Does EMC stand for exasperating, magic, or confusing?—Part 1 Design How-To 2/10/2011 10 comments While it is merely a nuisance to experience radio interference, it is definitely a serious matter if an ABS, stability control, or airbag suffers a malfunction because a vehicle passes a TV tower too closely. Thus, mastering EMC is a basic requirement for automotive electronics designers. Part one of this article explains basic strategies and provides useful hints.
'You asked for it, you got it, Toyota' Automotive DesignLine Blog 2/9/2011 19 comments The U.S. government has vindicated Toyota's electronic control technology in the spate of sudden acceleration incidents, but what happens to the automaker's reputation?
Startup claims array camera for mobiles News & Analysis 2/9/2011 4 comments Pelican Imaging, a venture-backed developer of computational imaging technology, said it has developed what the company calls the first prototype array camera for mobile devices.
Multi-photon photoresists said to beat UV News & Analysis 2/8/2011 16 comments As photolithography research moves toward extremely short wavelengths of ultra-violet light, one group at the University of Maryland is proposing multi-photon photoresists that allow visible light to achieve nanoscale resolution that is inversely dependent on exposure time.
Nanolasers grown on silicon News & Analysis 2/6/2011 8 comments University of California at Berkeley researchers say they have developed a method for growing indium gallium arsenide nano-lasers directly on silicon substrates, potentially paving the way for chips with integrated optical photonics.
Inside enables bio-metrics for NFC News & Analysis 2/4/2011 9 comments Inside Secure SA, a supplier of contactless smartcard chips, has announced the availability of biometric matching capabilities for its SecuRead NFC component.
Gallium nitride boosted into high-power realm News & Analysis 2/2/2011 7 comments By implanting a neutral species (argon) alongside the termination contacts for gallium nitride diodes, their power handling capabilities can boosted from 300 to 1,650 volts, according to researchers.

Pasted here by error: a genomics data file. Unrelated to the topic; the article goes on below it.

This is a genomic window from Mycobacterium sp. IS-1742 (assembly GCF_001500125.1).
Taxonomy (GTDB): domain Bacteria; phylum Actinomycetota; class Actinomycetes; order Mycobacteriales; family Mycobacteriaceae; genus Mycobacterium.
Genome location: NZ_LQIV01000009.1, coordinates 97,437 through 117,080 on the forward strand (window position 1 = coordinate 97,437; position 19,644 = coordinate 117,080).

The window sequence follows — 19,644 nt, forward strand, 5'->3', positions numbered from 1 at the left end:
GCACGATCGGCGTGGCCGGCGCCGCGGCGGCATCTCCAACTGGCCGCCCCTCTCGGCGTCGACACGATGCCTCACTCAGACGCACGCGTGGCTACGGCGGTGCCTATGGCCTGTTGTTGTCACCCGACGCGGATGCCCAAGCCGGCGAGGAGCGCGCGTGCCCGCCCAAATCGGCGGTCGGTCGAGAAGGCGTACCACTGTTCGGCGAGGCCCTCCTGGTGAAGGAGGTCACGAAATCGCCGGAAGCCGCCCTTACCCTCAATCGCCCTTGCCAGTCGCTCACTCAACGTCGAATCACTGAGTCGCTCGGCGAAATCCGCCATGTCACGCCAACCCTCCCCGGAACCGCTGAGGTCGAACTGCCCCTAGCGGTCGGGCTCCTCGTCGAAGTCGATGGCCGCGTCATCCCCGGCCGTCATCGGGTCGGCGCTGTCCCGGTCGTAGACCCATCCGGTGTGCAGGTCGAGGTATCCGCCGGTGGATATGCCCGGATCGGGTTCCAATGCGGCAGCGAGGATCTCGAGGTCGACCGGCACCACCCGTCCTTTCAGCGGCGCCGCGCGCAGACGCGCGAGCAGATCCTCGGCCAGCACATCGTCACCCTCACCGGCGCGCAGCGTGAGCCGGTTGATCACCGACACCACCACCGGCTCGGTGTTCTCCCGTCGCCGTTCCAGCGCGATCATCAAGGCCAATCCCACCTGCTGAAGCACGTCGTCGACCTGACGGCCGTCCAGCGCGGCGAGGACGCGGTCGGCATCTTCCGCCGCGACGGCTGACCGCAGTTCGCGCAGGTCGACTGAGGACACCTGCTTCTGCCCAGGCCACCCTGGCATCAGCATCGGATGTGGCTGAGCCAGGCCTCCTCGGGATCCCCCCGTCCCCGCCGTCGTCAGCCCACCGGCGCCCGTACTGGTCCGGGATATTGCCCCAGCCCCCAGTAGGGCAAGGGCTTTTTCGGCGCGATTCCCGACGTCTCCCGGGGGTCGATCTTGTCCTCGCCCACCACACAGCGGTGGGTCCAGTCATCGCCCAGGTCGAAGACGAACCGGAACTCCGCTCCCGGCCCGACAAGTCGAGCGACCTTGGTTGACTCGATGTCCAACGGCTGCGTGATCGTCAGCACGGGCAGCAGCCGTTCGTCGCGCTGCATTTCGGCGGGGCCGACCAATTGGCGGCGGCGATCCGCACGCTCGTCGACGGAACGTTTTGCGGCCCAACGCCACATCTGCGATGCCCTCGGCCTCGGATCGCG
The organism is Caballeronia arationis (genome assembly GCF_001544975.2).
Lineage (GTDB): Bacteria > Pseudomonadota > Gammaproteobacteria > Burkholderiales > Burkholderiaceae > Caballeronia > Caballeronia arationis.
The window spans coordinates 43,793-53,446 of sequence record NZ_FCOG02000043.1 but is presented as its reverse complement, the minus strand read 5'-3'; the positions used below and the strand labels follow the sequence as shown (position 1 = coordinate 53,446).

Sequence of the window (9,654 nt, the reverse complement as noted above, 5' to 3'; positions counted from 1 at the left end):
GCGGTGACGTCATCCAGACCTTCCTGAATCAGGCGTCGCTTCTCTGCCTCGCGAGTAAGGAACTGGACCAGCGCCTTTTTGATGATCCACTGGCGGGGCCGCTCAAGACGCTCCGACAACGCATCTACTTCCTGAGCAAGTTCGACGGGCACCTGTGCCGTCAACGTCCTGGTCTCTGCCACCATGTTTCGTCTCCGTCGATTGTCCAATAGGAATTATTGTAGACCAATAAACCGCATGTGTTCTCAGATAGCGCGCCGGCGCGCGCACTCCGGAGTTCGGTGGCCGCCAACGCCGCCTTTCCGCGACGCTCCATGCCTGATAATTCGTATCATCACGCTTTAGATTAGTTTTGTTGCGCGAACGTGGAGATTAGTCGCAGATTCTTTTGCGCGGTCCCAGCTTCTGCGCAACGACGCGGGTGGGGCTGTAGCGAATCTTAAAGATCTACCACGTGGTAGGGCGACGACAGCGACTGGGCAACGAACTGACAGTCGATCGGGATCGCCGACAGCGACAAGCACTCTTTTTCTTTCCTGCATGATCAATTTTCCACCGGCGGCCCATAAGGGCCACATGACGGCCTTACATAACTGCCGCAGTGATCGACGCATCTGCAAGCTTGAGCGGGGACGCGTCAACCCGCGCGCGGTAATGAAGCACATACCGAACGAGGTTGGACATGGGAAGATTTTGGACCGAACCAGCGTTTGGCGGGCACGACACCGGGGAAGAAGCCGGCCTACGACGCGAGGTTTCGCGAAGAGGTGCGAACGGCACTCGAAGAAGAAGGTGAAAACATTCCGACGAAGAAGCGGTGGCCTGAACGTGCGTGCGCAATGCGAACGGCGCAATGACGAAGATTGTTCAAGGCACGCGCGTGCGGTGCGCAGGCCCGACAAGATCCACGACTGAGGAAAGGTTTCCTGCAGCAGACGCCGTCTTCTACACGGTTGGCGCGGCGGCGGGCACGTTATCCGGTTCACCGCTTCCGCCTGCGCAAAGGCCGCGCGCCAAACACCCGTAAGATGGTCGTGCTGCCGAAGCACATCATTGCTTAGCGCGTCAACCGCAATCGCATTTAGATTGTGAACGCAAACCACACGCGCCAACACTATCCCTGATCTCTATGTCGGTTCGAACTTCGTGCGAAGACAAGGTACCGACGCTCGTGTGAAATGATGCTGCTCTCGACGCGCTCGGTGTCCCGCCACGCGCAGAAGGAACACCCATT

Bilayer gate solves plastic transistor woes News & Analysis 2/1/2011 6 comments Georgia Institute of Technology researchers say they have developed a method for stacking two gate dielectric materials that cancel out the drawbacks of each, resulting in relatively fast, stable plastic transistors with high current carrying capabilities.
New material for semis said to beat silicon News & Analysis 2/1/2011 18 comments A new semiconductor material called molybdenite is claimed to be 100,000 times lower power than silicon, plus will allow the fabrication of much smaller transistors, according to researchers at Switzerland's Ecole Polytechnique Federale de Lausanne.
Tyndall makes short-channel junctionless transistor Research 2/1/2011 6 comments Further progress has been made with the junctionless transistor with the creation of an n-type junctionless silicon FET with a channel length of 50-nm by a team of scientists at Tyndall National Institute, University College Cork, Ireland.
Drones are, in essence, flying autonomous vehicles. Pros and cons surrounding drones today might well foreshadow the debate over the development of self-driving cars. In the context of a strongly regulated aviation industry, "self-flying" drones pose a fresh challenge. How safe is it to fly drones in different environments? Should drones be required for visual line of sight – as are piloted airplanes? Join EE Times' Junko Yoshida as she moderates a panel of drone experts.